Board membership is a privilege and a nuanced responsibility that can have a transformational impact on businesses. Sometimes investors, independents and entrepreneurs forget this. Entrepreneurs should expect a great deal from their boards — not as blind supporters but as true copilots. Likewise, board members should not view board membership as a list of icons on their LinkedIn profile, but as a subtle yet massively impactful role they play in the creation of great businesses. When these relationships function properly, the two parties become true partners in the entrepreneurial journey.
I’ve noticed a degradation in presentation styles when displaying slides on a screen. This is starting to become a pet peeve of mine, so feel free to ignore me or tell me to get over myself if you disagree with this advice.
Assume a conference room with a large screen TV (or two) on the wall at the “front” of the room. The conference table – often a long rectangle – has chairs along the side perpendicular to the TV. The classical “head of the table” is at the far end facing the TV.
Why in the world would the presenter sit anywhere other than in one of the chairs at the end of the table closest to the TV?
Assume the TV is just showing slides. Don’t you want everyone in the room looking at you and the slides?
Assume there is video conferencing. In most cases, the slides will dominate and the video conferencing participants will be in small windows on the screen anyway. And, when they are looking at their computer while you are presenting, they will mostly see the slides anyway.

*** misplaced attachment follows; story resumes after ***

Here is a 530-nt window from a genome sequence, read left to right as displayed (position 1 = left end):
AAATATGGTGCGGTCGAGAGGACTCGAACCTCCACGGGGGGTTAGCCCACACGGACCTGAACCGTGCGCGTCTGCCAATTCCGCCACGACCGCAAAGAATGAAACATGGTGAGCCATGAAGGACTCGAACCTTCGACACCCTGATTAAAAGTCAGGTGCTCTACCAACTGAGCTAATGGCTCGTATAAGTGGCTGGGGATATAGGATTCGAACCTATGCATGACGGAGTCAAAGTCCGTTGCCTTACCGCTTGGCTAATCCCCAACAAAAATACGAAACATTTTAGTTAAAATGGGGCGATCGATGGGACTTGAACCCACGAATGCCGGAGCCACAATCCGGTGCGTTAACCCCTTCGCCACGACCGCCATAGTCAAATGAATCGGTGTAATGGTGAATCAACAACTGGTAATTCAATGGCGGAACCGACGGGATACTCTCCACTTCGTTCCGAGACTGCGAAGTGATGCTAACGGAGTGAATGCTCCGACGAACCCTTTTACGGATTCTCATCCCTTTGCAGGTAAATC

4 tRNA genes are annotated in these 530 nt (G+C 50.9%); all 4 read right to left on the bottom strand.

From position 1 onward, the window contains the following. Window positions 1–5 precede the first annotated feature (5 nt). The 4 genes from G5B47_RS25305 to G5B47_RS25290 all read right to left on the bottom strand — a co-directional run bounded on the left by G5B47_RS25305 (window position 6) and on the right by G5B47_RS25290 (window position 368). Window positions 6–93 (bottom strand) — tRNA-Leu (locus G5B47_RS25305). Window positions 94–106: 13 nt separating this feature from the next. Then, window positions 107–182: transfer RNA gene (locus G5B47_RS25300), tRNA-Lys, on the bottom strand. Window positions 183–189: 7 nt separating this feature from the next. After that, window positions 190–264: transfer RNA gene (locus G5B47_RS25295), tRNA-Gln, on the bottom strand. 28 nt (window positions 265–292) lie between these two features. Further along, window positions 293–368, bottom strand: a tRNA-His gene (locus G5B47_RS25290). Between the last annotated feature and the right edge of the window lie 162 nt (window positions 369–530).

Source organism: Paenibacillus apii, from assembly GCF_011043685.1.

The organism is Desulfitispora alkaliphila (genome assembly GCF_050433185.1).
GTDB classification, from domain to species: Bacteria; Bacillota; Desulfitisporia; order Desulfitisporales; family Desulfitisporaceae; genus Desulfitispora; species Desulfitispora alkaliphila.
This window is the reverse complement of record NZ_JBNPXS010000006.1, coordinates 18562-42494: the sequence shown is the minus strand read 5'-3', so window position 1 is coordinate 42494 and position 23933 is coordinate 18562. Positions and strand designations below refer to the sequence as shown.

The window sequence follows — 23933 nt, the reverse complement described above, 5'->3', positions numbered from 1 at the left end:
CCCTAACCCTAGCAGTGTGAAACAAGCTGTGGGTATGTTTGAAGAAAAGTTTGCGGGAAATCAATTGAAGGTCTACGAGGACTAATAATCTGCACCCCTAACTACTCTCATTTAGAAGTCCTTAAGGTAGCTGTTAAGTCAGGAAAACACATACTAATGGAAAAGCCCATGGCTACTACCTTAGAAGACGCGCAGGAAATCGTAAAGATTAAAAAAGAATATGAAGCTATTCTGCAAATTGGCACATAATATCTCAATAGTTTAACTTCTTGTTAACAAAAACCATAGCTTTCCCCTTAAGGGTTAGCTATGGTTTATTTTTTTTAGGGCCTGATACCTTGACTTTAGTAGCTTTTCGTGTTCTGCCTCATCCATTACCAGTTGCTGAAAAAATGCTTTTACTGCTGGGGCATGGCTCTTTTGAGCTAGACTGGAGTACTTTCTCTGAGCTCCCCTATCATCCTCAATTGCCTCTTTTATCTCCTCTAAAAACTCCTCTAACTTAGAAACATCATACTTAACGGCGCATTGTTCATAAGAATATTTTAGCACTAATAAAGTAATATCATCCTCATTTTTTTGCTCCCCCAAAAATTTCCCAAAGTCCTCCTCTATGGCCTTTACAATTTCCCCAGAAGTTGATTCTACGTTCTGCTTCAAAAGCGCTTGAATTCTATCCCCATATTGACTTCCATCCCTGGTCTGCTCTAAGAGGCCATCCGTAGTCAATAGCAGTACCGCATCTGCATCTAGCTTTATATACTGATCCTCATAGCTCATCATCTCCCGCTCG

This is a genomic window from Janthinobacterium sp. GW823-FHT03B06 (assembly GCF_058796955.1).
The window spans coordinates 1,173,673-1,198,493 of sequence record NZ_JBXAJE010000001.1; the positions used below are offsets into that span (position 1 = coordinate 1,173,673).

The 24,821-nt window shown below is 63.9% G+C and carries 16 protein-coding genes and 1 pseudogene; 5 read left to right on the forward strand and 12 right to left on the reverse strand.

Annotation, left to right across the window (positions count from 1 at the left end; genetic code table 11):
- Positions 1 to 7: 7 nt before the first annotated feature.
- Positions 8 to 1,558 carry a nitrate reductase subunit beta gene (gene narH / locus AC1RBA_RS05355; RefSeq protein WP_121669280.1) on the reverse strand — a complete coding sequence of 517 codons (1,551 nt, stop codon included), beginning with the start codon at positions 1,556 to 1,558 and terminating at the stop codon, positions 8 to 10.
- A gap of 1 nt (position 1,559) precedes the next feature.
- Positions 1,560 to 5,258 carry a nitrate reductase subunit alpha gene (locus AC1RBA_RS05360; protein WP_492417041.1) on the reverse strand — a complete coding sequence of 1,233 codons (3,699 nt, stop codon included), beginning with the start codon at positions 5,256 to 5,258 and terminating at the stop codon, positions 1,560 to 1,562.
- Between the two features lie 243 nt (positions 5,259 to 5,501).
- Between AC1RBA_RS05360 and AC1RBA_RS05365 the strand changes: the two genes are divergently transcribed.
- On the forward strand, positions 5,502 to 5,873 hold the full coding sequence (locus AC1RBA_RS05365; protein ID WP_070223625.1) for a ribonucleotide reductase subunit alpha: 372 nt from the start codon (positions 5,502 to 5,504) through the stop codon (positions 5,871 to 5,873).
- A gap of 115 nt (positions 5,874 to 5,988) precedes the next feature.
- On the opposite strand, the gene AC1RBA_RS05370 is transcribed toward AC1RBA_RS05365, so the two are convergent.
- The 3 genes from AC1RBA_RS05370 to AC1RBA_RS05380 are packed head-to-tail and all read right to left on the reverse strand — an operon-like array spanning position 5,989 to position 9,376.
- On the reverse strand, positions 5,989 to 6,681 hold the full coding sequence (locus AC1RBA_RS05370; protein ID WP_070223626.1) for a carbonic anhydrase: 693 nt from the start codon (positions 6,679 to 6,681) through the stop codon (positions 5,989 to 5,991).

The only time this doesn’t apply is when there isn’t a presentation. When you are trying to engage the people on the video conference in the room during the meeting, and there is nothing being presented on the screen, the pet peeve that I have doesn’t apply.
In the world of paper presentations with no video screens, it made sense for the presenter to sit in the middle of one of the long sides of the table to engage the whole room. But, when there is a screen with stuff on it, position yourself near the screen so the people in the room can look at you and the screen at the same time.
The phrase “frog in a blender” was in my head all afternoon. Earlier in the day, one of my partners described a situation as the cliche-ish “boil a frog slowly” and I responded with “We’d all be better off if we just put the frog in a blender.”
That generated grimaces.
I couldn’t find any “Will it Blend” for frogs, but I found the next best thing – Pickled Pigs Feet.
It doesn’t have quite the same rhythm, but you get the idea. As I hummed the song I made up to the phrase “Frog in a Blender”, I figured there must be a real song named this. There is, it’s awful, and the lyrics are horrifying, but whatever. My song is much better.
As I was driving home, working on the second verse, I flashed to a conversation with a friend I had a few months ago.
He said, “How do you eat a shit sandwich”? I responded with “Gross – no idea.” He said, “Quickly.” After I chucked, he said, “Ben Horowitz told me that.” So, I’m going to attribute that one to Ben Horowitz, which fits nicely with some of his anecdotes about shit in his book The Hard Thing About Hard Things.
I like to be as deliberate as I can about decisions. I try to make them quickly, but with a reasonable amount of data and critical thinking. Sometimes this works, other times it doesn’t. When I reflect on the things that have caused me the most pain, it’s when I let a shit sandwich sit in my refrigerator for a while, looking at it every day when I get a kombucha. Or, when I wake up one day and realize that I’m the frog that has been boiling slowly.